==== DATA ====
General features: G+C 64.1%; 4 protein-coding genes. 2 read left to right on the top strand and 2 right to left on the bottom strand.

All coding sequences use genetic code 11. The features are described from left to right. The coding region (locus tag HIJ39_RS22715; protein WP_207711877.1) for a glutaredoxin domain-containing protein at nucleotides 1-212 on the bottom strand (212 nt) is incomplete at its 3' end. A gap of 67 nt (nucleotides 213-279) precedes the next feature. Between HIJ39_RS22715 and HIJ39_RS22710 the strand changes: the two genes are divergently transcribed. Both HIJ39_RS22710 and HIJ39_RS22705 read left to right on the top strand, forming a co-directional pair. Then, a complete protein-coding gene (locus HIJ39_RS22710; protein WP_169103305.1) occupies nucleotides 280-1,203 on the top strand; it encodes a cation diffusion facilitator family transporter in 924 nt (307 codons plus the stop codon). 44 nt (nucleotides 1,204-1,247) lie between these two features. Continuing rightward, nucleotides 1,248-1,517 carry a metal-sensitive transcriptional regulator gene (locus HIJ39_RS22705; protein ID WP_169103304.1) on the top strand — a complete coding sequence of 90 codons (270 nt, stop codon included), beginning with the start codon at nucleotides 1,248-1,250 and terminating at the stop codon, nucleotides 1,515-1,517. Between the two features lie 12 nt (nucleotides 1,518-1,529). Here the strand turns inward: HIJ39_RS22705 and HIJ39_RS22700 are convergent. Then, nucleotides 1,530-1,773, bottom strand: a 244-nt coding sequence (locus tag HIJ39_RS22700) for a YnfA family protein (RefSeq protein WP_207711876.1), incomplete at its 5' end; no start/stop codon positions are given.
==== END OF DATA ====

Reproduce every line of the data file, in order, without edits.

General features: G+C 64.1%; 4 protein-coding genes. 2 read left to right on the top strand and 2 right to left on the bottom strand.

All coding sequences use genetic code 11. The features are described from left to right. The coding region (locus tag HIJ39_RS22715; protein WP_207711877.1) for a glutaredoxin domain-containing protein at nucleotides 1-212 on the bottom strand (212 nt) is incomplete at its 3' end. A gap of 67 nt (nucleotides 213-279) precedes the next feature. Between HIJ39_RS22715 and HIJ39_RS22710 the strand changes: the two genes are divergently transcribed. Both HIJ39_RS22710 and HIJ39_RS22705 read left to right on the top strand, forming a co-directional pair. Then, a complete protein-coding gene (locus HIJ39_RS22710; protein WP_169103305.1) occupies nucleotides 280-1,203 on the top strand; it encodes a cation diffusion facilitator family transporter in 924 nt (307 codons plus the stop codon). 44 nt (nucleotides 1,204-1,247) lie between these two features. Continuing rightward, nucleotides 1,248-1,517 carry a metal-sensitive transcriptional regulator gene (locus HIJ39_RS22705; protein ID WP_169103304.1) on the top strand — a complete coding sequence of 90 codons (270 nt, stop codon included), beginning with the start codon at nucleotides 1,248-1,250 and terminating at the stop codon, nucleotides 1,515-1,517. Between the two features lie 12 nt (nucleotides 1,518-1,529). Here the strand turns inward: HIJ39_RS22705 and HIJ39_RS22700 are convergent. Then, nucleotides 1,530-1,773, bottom strand: a 244-nt coding sequence (locus tag HIJ39_RS22700) for a YnfA family protein (RefSeq protein WP_207711876.1), incomplete at its 5' end; no start/stop codon positions are given.